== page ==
Aidan Lewis1, Justin DeBlauw1, Derek A. Crawford2, Katie M. Heinrich1, FACSM

1Kansas State University, Manhattan, KS; 2University of Central Missouri, Warrensburg, MO

Higher resting heart rate (RHR) is positively associated with higher all-cause mortality. Aerobic exercise training helps lower RHR. High intensity functional training (HIFT) has had similar effects in women, but is unexplored among men. Heart rate variability (HRV) monitoring can assess individual adaptation and allow for more precise HIFT prescription and beneficial cardiovascular adaptations. PURPOSE: To determine effects of HRV-modulated HIFT on RHR and HRV changes. METHODS: Healthy adults (N = 55) were randomly assigned to HIFT (n = 29, age = 24.1 ± 4.1 years, 41.4% men) or HIFT-HRV modulated (n = 26, age = 23.7 ± 4.5, 53.8% men) groups. Both groups completed 11-weeks of daily HRV recordings with a validated smart phone application and 6-weeks of HIFT (5 d·week-1) and were assessed pre and post for changes in RHR, HRV and coefficient of variance (CV) in HRV. Meaningful changes in resting HRV were used to modulate (i.e., reduce) HIFT-HRV participants’ exercise intensity. Linear mixed models were used with the Bonferroni post hoc adjustment to look at RHR, HRV, and CV in HRV. RESULTS: No significant main effects for group, sex, or time were found for change in HRV (ps = .09-.40) or for group or time for changes in the CV in HRV (ps = 0.38-0.75). However, there was a significant main effect for gender on the change in CV in HRV (F= 6.23; mean difference= 1.82 ± 0.73; 95% CI= 0.39, 3.25; p = 0.016) with men significantly greater than women. Main effects for group and sex were not significant for RHR change (ps = 0.060.93). However, there was a significant main effect for time (F= 4.89; mean difference= -3.25 ± 1.47; 95% CI= -6.14, -0.37; p = 0.035) with a reduction in resting HR being observed in both groups. CONCLUSION: HIFT training prescription, modulated by daily HRV, produced similar changes in RHR while producing a greater change in the CV in HRV for men. HRV modulated HIFT resulted in beneficial cardiovascular adaptations which has positive implications for reducing the all-cause mortality rate.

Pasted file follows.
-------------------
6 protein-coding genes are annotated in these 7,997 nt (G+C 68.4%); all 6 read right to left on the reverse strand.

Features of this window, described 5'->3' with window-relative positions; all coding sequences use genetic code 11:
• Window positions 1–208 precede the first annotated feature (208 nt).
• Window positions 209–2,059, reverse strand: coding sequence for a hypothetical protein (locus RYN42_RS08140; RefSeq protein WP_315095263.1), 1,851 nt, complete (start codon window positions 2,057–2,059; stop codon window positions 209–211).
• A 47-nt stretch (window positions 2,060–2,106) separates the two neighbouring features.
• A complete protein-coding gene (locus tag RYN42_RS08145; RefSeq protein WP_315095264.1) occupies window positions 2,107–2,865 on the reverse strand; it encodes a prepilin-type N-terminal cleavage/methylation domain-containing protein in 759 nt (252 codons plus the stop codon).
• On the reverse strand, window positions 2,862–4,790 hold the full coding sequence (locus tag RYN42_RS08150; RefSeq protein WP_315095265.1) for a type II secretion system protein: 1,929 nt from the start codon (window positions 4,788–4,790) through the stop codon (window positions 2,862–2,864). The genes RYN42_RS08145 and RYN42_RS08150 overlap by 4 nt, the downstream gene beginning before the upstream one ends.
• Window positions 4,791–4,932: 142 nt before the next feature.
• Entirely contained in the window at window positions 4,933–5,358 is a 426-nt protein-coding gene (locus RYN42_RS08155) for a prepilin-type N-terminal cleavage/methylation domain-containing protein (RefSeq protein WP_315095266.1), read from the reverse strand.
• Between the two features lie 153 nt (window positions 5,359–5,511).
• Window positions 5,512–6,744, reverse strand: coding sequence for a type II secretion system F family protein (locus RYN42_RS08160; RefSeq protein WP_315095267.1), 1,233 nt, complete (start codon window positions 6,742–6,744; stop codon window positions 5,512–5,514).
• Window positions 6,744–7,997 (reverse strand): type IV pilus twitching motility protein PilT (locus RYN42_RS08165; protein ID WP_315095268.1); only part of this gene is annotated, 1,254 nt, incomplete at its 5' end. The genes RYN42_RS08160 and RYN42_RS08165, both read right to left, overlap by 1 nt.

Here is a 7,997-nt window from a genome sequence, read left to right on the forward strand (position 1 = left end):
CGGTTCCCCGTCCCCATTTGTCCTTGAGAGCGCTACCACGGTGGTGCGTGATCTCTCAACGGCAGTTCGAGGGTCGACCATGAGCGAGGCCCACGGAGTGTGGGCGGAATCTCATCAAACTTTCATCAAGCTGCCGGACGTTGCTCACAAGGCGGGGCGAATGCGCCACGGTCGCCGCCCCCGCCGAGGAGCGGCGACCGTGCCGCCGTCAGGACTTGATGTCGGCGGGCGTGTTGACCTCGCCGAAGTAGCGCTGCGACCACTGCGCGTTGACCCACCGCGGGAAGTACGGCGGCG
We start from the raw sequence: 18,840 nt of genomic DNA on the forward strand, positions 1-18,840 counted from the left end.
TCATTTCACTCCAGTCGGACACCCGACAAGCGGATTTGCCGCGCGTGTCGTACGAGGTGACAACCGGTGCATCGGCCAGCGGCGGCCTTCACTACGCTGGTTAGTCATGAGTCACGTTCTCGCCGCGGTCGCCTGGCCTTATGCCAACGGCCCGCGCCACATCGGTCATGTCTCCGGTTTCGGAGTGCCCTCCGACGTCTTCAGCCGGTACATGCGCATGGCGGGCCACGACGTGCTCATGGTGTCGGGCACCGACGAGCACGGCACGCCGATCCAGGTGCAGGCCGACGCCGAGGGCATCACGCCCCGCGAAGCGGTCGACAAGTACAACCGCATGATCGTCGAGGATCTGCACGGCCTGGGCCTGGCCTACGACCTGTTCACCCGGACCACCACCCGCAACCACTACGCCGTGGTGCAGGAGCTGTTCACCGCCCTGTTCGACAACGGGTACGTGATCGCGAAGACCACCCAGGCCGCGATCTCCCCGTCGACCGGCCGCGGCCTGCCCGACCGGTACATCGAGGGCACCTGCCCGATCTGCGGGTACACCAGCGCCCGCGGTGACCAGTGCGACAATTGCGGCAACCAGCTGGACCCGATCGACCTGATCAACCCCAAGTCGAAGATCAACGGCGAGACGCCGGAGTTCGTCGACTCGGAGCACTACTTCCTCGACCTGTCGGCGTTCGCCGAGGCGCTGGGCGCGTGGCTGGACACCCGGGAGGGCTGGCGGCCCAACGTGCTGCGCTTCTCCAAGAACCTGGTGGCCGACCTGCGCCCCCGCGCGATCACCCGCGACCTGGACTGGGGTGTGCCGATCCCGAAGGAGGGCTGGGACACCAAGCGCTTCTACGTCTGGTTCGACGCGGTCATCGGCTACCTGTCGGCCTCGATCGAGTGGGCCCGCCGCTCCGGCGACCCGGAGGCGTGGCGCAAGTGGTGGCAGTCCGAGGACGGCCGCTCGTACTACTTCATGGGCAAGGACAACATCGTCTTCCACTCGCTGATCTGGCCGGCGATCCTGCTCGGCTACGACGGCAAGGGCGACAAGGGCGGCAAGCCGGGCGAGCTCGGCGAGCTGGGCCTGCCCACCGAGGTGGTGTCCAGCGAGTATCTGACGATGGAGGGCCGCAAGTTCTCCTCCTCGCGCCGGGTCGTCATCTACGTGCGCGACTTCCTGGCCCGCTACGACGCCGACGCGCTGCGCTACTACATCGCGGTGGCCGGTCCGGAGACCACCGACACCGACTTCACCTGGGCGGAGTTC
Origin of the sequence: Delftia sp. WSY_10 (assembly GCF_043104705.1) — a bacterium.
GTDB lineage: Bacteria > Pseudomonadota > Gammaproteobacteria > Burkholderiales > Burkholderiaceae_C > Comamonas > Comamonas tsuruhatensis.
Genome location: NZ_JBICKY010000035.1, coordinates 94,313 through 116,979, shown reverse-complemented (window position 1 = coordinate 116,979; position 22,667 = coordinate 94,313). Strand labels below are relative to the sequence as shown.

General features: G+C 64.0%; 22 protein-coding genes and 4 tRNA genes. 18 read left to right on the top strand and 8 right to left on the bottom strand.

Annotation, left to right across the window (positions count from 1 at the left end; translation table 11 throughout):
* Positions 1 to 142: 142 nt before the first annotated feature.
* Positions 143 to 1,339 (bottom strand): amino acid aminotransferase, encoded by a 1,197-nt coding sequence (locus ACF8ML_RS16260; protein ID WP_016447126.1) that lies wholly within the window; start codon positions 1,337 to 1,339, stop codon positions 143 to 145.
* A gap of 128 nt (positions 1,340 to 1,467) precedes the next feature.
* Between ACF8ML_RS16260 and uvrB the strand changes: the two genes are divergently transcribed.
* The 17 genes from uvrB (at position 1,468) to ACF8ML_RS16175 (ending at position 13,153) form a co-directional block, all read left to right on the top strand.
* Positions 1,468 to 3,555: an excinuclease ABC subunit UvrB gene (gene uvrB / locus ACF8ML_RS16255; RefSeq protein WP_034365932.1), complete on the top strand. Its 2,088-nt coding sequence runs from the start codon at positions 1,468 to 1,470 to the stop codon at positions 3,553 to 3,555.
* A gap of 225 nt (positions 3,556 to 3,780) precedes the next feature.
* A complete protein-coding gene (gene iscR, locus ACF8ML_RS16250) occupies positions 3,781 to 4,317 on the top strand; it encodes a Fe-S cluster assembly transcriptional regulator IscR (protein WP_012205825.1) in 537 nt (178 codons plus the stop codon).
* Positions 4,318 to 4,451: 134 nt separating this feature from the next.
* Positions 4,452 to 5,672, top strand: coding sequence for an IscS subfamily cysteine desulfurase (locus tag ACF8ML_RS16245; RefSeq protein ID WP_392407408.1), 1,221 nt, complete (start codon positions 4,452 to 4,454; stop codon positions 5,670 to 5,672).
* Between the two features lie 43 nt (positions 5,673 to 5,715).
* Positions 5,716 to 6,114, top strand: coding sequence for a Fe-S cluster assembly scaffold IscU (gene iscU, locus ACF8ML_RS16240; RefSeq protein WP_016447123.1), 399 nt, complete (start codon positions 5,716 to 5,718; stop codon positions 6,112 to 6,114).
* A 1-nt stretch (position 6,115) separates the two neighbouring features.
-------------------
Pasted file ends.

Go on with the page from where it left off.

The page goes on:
ACKNOWLEDGEMENTS: This study was funded by the Mindlin Foundation and the Kansas State University Office of Undergraduate Research and Creative Inquiry.

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